PAIN SCIENCE FACT #1: Pain and tissue damage do not always correlate.

In fact, when it comes to persistent pain (often defined as pain lasting more than 3 months), the link between pain and tissue damage is often significantly weaker. (And yes, if you experience a pain that “comes and goes” versus a constant, steady pain that is always there, that is still considered persistent pain if it’s been going on for longer than 3 months.)

Reason this is important: just because someone experiences pain somewhere in their body, this does not necessarily mean that there is *actual injured tissue* inside of their body.

PAIN SCIENCE FACT #2: Pain is an output of the brain.

Typically, when we experience pain, we tend to think of the pain as being located “in our tissues”, and our brain then senses it there and THEN we feel it. In this view, pain is an INPUT to the brain because it first exists “out there” in the periphery of our body, and then we sense it centrally (in our brain).

As intuitive as this “input” idea seems, it’s actually the opposite of how pain really works! In reality, there is no pain *anywhere* in our tissues that is inputted to our brain. Instead, pain is a creation OF the brain that is meant to signal us to take protective action against a perceived threat. If you feel pain in your shoulder, for example, it’s because your brain is *outputting* a warning signal to you about that area for some reason. Pain is therefore not an input from your tissues to your brain – it’s an output from your brain to your tissues!

PAIN SCIENCE FACT #3: We’ve already covered (in a very simplified way) the fact that pain is an output FROM the brain, not an input TO the brain.

We used to believe that all pain experienced in the body was the result of tissue damage somewhere inside of us – in other words, we thought pain was always the result of some structural problem. But we now understand that tissue damage is just *one input* that the brain considers when deciding whether to emit a pain signal. In addition to tissue damage, the brain considers inputs like past memories, emotions, expectations, beliefs, one’s environment, things that health professionals say, and more when deciding whether to output a pain experience in any given moment. All of this information processing happens unconsciously, and in just a fraction of a second.

PAIN SCIENCE FACT #4: We often believe that our body is naturally vulnerable in certain movements or postures, like lumbar flexion, forward head posture (“text neck”), etc. We believe that these positions will injure our tissues and create pain, often blaming someone’s low back or neck pain on these “bad postures”.What this viewpoint (that I used to share too!) overlooks is the fact that the tissues of our body are adaptable and become stronger when they are loaded (as long as the load isn’t too high). Any movement that you desire to do is a “good” movement as long as your tissues are adapted to withstand its loads.

In Yoga, there is also Karmic pain. In his article, “Do Postures Have To Be Painful?” Gregor Maehle, Ashtanga teacher and author of Ashtanga Yoga Practice and Philsophy, talks about Karmic pain.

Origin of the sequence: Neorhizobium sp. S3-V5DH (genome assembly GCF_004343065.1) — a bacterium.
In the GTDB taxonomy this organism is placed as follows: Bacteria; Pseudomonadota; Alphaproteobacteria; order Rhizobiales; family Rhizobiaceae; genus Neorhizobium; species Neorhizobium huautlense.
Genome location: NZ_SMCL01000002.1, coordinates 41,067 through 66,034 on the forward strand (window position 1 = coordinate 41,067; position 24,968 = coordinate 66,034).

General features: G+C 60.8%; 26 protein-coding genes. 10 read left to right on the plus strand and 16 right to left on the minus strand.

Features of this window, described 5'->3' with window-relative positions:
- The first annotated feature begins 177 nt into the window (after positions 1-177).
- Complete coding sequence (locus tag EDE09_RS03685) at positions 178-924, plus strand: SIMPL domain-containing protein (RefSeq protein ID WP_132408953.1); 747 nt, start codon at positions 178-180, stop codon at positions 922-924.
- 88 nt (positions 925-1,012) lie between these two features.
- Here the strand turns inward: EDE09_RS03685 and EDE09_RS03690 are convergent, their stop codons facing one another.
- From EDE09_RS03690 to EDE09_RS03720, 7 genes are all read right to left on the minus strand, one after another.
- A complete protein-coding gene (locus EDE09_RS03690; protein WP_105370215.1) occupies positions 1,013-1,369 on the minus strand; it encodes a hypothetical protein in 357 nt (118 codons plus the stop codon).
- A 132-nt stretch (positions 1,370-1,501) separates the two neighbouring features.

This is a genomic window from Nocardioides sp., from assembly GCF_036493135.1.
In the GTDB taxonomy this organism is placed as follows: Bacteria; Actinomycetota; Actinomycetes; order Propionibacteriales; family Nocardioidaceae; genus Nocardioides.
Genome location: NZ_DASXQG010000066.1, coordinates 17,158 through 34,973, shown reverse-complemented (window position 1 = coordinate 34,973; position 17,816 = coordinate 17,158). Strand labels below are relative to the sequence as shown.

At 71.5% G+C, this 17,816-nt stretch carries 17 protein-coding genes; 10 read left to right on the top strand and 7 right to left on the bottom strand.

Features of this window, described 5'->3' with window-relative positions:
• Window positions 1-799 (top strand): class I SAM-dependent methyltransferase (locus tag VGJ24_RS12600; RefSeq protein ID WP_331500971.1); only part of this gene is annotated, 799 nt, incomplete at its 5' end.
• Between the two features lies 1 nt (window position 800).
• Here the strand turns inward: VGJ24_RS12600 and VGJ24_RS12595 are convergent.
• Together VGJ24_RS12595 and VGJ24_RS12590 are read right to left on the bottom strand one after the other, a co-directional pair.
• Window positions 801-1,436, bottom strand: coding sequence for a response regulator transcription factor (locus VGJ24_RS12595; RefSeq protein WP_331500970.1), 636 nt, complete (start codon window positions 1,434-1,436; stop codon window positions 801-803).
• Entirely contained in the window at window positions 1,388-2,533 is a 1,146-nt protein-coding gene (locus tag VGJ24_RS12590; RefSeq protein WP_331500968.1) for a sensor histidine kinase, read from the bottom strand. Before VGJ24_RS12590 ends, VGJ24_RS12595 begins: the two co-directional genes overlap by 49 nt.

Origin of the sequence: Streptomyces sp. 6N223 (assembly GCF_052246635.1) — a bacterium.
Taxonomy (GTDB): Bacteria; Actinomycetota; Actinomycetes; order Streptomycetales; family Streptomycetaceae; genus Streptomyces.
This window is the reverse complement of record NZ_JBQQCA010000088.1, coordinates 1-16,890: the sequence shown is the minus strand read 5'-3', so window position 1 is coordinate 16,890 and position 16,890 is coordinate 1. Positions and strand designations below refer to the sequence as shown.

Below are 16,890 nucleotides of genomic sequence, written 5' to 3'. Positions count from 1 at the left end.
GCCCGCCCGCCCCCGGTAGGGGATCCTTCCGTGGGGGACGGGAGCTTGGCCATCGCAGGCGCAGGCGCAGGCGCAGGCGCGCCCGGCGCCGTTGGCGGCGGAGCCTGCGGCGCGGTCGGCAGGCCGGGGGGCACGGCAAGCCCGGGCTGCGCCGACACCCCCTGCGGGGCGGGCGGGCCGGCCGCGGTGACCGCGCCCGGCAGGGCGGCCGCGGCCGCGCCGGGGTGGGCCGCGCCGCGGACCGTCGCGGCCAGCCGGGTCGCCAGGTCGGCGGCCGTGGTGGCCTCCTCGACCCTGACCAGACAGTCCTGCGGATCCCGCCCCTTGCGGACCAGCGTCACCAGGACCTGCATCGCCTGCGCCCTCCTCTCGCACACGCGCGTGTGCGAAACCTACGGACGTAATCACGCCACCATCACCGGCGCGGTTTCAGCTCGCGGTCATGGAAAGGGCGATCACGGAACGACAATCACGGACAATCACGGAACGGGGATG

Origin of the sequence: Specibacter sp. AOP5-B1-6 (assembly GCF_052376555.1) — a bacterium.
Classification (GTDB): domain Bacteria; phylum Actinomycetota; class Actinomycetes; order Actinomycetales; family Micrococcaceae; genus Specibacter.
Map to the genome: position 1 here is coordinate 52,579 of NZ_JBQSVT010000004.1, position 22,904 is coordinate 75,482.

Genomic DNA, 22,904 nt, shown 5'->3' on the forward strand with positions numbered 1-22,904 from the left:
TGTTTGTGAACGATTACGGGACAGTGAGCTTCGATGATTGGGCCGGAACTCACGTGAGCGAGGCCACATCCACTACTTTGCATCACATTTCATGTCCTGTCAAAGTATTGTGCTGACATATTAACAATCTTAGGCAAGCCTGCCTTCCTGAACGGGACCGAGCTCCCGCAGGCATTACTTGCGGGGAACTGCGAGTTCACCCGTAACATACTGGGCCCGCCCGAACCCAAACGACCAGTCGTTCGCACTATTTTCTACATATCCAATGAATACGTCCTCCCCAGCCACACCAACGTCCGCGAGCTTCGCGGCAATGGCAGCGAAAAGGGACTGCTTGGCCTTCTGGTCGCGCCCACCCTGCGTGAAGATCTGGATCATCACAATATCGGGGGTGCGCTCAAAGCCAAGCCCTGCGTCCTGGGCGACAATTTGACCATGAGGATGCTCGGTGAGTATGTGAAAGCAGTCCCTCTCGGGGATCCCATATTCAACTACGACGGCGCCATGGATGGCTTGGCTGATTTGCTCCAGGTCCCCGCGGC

This form of pain is more difficult for Westerners to understand, as it involves the concept of karma. Through our past actions, words, and thoughts, we have created who we are today, including, according to Patanjali, the type of body, span of life, and form of death we will experience. When Patanjali stated that future pain is to be avoided, he did not elaborate about past pain. Past pain in this context is the pain that we have created through our past actions. It may be experienced now or in the future. We cannot change our past actions. Once the seeds of our actions have sprouted, the karma associated with those actions cannot be intercepted, and the pain resulting from them needs to be endured — not grudgingly endured but willingly accepted as ordained. If it is willingly accepted, it will lead to a karmic purification, to a burning of the old karma associated with that pain.

Occasionally in life we have to go through letting-go processes, and they are not complete without painful sensations. Grief is an example of such a process. Nobody will doubt that a possibly lengthy grieving process, during which we learn or come to terms with letting go, follows the death of a loved one. These processes can come to a conclusion only if we willingly and consciously enter into them.

Karmic pain in asana is that pain that cannot be removed by anatomical inquiry and attention to detail. If you have done everything in your power to correct the posture and the pain still persists, it may be necessary, karmic pain, something you may have to go through. It is very challenging for a yogini to know that she has done everything in her power and yet continues to suffer. Many people at this point will stop practicing because they feel unfairly treated. If you manage to continue your practice, you are fostering tapas, the ability to sustain your practice in the face of adversity. If you refuse to work through karmic pain and simply endure it, your yogic progress may stagnate.

Yoga in this regard is similar to a marriage. When you get married, you commit to sticking with your partner through good and bad times. The same unwavering commitment is necessary in your asana practice. However, it needs to be an intelligent commitment. You need to be able to clearly identify whether the pain is the avoidable result of faulty technique or whether it is caused by demerit accumulated in the past. You can achieve this by doing everything in your power to make sure that you perform asana correctly and are therefore sure beyond doubt that avoiding the pain that you experience is not possible.